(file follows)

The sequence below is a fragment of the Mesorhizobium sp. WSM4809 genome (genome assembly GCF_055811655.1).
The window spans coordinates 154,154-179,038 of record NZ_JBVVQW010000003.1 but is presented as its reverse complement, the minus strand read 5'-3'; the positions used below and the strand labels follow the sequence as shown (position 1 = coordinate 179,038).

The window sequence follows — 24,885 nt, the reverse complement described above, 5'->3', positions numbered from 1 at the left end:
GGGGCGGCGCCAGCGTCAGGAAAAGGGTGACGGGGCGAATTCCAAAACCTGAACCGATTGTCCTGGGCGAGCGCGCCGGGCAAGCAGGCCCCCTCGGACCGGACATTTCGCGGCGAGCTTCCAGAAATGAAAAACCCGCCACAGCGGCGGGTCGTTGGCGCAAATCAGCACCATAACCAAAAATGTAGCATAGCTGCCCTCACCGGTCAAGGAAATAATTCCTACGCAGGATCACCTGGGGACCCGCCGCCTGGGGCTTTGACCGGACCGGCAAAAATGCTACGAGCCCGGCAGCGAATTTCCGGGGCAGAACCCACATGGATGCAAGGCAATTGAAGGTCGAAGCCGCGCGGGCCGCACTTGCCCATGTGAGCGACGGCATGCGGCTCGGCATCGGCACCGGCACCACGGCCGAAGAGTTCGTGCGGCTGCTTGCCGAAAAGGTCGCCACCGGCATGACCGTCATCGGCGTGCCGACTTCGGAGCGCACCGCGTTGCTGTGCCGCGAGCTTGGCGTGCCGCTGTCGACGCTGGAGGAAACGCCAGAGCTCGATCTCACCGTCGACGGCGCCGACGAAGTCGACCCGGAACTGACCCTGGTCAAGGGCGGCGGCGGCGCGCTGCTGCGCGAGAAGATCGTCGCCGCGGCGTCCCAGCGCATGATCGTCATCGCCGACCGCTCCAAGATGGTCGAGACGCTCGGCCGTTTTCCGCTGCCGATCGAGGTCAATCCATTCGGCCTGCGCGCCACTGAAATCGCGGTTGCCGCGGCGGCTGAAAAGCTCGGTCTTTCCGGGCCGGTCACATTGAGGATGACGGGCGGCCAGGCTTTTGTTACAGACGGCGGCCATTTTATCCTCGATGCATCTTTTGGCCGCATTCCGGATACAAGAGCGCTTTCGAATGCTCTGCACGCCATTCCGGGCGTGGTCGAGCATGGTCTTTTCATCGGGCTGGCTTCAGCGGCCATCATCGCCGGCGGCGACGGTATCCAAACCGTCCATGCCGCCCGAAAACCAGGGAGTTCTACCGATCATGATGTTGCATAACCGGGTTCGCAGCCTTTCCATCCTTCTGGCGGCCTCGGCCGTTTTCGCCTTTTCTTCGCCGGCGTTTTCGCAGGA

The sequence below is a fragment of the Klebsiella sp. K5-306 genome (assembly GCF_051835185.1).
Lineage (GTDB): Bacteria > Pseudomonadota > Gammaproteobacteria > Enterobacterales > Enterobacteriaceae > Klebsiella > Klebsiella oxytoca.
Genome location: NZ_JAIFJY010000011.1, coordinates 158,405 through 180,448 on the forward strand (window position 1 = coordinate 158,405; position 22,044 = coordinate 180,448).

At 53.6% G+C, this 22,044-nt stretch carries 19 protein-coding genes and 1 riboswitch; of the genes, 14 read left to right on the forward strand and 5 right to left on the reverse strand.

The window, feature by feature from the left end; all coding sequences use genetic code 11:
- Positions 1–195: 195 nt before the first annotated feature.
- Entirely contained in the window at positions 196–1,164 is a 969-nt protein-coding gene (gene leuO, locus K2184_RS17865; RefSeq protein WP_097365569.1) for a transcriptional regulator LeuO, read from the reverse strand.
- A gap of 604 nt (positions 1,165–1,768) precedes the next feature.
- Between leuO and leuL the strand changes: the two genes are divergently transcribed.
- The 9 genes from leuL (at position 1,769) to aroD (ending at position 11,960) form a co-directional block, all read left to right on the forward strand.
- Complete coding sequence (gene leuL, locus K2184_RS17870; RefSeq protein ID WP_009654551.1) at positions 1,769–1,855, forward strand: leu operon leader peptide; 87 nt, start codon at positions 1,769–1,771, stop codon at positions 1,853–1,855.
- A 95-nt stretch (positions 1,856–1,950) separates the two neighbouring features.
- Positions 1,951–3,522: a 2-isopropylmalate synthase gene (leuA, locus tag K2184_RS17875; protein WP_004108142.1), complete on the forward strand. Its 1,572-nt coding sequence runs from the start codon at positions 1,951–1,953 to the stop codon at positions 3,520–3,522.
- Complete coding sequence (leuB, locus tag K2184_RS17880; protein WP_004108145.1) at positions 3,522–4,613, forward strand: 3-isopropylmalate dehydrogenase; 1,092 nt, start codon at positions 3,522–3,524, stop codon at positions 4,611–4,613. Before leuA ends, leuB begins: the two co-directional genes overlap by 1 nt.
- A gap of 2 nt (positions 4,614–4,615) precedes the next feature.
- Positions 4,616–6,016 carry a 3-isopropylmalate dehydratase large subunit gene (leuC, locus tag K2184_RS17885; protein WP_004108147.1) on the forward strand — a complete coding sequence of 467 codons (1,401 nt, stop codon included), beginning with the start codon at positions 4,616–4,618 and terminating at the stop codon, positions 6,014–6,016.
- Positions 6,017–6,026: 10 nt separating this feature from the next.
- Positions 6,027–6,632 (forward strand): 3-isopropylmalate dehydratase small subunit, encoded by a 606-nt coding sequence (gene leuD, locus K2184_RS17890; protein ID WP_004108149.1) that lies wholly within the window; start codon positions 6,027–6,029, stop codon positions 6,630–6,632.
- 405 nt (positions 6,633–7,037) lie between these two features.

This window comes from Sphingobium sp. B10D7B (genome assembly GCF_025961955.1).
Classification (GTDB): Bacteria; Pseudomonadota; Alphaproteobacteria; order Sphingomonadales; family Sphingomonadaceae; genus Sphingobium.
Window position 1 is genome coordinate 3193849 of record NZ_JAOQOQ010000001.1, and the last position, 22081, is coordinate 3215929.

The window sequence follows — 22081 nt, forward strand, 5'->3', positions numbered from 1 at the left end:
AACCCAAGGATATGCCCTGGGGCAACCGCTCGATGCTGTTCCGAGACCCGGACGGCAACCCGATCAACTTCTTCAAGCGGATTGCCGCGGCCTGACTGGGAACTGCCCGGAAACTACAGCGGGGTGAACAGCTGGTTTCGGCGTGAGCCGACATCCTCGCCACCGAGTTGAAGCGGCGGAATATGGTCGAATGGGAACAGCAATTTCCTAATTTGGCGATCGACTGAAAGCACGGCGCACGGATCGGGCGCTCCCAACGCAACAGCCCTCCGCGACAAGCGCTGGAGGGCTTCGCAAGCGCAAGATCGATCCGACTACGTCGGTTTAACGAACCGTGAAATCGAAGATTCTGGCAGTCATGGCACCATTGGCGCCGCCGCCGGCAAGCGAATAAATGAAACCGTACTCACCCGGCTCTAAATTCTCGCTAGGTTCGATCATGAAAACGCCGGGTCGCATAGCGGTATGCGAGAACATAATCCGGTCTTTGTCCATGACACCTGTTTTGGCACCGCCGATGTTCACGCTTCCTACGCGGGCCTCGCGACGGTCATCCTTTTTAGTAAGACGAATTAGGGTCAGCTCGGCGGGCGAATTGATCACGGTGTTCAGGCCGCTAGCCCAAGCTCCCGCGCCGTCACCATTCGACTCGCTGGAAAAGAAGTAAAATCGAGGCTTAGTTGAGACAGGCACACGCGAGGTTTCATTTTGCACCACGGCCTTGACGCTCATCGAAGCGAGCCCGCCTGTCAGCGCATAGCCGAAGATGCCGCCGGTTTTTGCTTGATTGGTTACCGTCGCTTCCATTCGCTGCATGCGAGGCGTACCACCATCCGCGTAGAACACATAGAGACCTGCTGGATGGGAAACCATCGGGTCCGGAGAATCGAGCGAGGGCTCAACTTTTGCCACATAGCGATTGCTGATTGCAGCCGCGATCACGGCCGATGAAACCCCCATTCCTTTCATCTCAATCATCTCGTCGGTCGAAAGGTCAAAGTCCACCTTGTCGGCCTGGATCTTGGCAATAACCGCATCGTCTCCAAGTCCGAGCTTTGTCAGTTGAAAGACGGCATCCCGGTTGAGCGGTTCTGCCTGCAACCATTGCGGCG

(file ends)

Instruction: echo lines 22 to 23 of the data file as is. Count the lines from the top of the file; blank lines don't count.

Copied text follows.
- Positions 6,027–6,632 (forward strand): 3-isopropylmalate dehydratase small subunit, encoded by a 606-nt coding sequence (gene leuD, locus K2184_RS17890; protein ID WP_004108149.1) that lies wholly within the window; start codon positions 6,027–6,029, stop codon positions 6,630–6,632.
- 405 nt (positions 6,633–7,037) lie between these two features.